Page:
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The Southwest Utah Bureau is based in the St. George area, and the reporting focuses on local government, public lands and the environment, indigenous issues, faith and spirituality and other topics of relevance to Utahns.

Chris Stewart Reintroduces Grand Staircase-Escalante Bill, But Supporters Say It Likely Won’t Go Anywhere

A photo of a sign showing the Grand Staircase-Escalante National Monument.
Lexi Peery
Grand Staircase-Escalante National Monument was originally designated in 1996 at 2 million acres. Efforts by the Trump Administration and Utah representatives would change it into two monuments and one national park.

Rep. Chris Stewart, R-UT, recently reintroduced legislation that would create Utah’s sixth national park and solidify the president’s boundaries for Grand Staircase-Escalante National Monument.

The bill was first filed by Stewart in 2017 after President Donald Trump cut the monument’s 2 million acres in half. It ultimately didn’t make it out of committee hearings.

During a congressional debate Monday night, Stewart said the bill is meant to return the management of the area to Utahns.

“The presumption of many, is that the people in Utah are just too stupid or too ill-willed to manage their lands,” he said. “[That] you need to turn it over to some bureaucrat in Washington, D.C., who, by the way, may never come to Utah... We are perfectly capable of protecting these lands. We want to protect these lands.”

The bill proposes the park be named the Escalante Canyons National Park and Preserve and would allow hunting, fishing, trapping and grazing according to a press release about the bill. A council made up of local leaders would make and oversee a management plan. Two national monuments that follow President Trump’s designation are also included.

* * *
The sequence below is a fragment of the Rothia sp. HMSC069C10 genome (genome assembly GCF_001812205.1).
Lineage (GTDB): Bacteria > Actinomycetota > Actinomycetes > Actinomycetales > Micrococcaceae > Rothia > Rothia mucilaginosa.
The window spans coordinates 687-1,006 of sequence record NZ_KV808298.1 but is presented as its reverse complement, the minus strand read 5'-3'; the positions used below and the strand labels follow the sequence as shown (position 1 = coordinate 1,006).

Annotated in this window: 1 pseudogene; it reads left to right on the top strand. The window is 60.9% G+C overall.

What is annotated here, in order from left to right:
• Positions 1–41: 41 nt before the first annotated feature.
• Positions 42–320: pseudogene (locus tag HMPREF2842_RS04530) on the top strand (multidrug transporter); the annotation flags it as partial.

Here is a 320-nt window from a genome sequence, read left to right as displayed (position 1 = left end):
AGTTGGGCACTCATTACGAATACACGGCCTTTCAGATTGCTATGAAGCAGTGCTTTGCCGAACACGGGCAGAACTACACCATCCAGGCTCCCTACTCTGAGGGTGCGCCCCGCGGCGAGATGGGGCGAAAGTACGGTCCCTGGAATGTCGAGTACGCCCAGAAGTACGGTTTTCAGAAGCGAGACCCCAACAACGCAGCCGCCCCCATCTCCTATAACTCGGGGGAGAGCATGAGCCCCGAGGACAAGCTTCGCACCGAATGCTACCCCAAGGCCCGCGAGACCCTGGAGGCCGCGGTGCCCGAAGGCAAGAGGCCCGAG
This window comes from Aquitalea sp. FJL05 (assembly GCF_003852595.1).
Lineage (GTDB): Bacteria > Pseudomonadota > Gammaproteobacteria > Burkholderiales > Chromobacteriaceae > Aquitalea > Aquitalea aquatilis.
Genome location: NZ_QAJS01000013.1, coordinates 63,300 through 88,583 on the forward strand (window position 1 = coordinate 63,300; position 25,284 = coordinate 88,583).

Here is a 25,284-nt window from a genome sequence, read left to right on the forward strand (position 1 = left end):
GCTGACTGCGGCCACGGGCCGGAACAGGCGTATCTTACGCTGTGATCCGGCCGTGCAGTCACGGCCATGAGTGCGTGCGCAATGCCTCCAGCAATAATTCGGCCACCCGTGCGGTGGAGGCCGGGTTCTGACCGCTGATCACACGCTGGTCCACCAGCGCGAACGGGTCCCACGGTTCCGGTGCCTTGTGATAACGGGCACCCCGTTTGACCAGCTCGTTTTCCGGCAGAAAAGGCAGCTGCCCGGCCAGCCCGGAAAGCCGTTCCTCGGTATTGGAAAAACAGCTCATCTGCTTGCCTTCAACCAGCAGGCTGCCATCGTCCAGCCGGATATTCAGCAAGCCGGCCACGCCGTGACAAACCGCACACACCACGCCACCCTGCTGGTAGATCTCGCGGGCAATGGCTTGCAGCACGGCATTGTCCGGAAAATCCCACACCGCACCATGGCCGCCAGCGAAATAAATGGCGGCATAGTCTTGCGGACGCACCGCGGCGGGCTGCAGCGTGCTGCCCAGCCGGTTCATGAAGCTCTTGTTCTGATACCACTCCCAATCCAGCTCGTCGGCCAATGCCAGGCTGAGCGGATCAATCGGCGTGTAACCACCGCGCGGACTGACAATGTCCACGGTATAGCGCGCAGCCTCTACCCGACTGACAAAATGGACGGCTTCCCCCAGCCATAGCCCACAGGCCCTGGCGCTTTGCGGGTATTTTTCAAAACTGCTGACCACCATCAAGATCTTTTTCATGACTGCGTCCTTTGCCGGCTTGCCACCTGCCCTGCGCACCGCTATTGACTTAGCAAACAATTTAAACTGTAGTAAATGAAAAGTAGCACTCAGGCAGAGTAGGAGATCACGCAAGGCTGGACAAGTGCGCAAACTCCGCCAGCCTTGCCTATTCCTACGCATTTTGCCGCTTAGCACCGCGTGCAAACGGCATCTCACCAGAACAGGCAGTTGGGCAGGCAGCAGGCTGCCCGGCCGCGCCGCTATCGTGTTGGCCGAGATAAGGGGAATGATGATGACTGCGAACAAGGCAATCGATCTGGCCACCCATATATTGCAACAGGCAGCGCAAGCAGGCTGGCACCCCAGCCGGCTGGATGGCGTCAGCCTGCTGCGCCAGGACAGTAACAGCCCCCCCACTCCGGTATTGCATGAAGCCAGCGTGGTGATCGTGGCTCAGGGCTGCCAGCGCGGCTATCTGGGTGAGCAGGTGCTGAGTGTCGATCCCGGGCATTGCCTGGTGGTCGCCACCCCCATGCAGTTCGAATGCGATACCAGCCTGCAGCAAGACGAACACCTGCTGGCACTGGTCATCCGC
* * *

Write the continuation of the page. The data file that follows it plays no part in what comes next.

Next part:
Sarah Bauman is the executive director of Grand Staircase Escalante Partners, which is one of several groups currently suing the Trump Administration for downsizing the monument.

She said she opposes the bill because it doesn’t offer the same protections the original monument status did and it gives power to local leaders to manage the park.

“We believe that this bill is going in the wrong direction and that it is actually solidifying a position that will not serve the monument or the American people,” Bauman said. “Although it appears to provide greater conservation — and that's actually in the title — the bill itself does not offer greater protections or means for conservation.”

When the monument was first designated in 1996, Garfield County Commissioner Leland Pollock said local residents weren’t able to use the land like they had before. From the beginning, the monument was a controversial topic in Utah.

He said Stewart’s bill likely won’t make it out of the House, but reintroducing it sends a message about people’s desire to lock in the monument’s current boundaries so it doesn’t change under presidential actions again.

“I don't want to see any new national park,” Pollock said. “However, if this is the only way to get those boundaries locked in and protect the traditional uses like grazing, then Chris Stewart's looking at it and saying maybe this is the only way we're gonna get this done.”

Dean Baker lives in Kanab, which is at the southern end of Grand Staircase Escalante. He moved to the area in the past few years and the monument was a draw for him.

Baker said that having a “special” status for this proposed park could set a precedent for other parks to be managed by local leaders, rather than the national government.

“The whole point of the national park is it’s for the country. It's for the future,” Baker said “It's not explicitly for the people in that area. If you leave it up to the people in the area, their concerns aren't the same. People in the area are going to be thinking about their interest, first and foremost, not the long-term future of the country.”

This latest bill was referred to the House Committee of Natural Resources at the end of September and this congressional session ends at the beginning of 2021.

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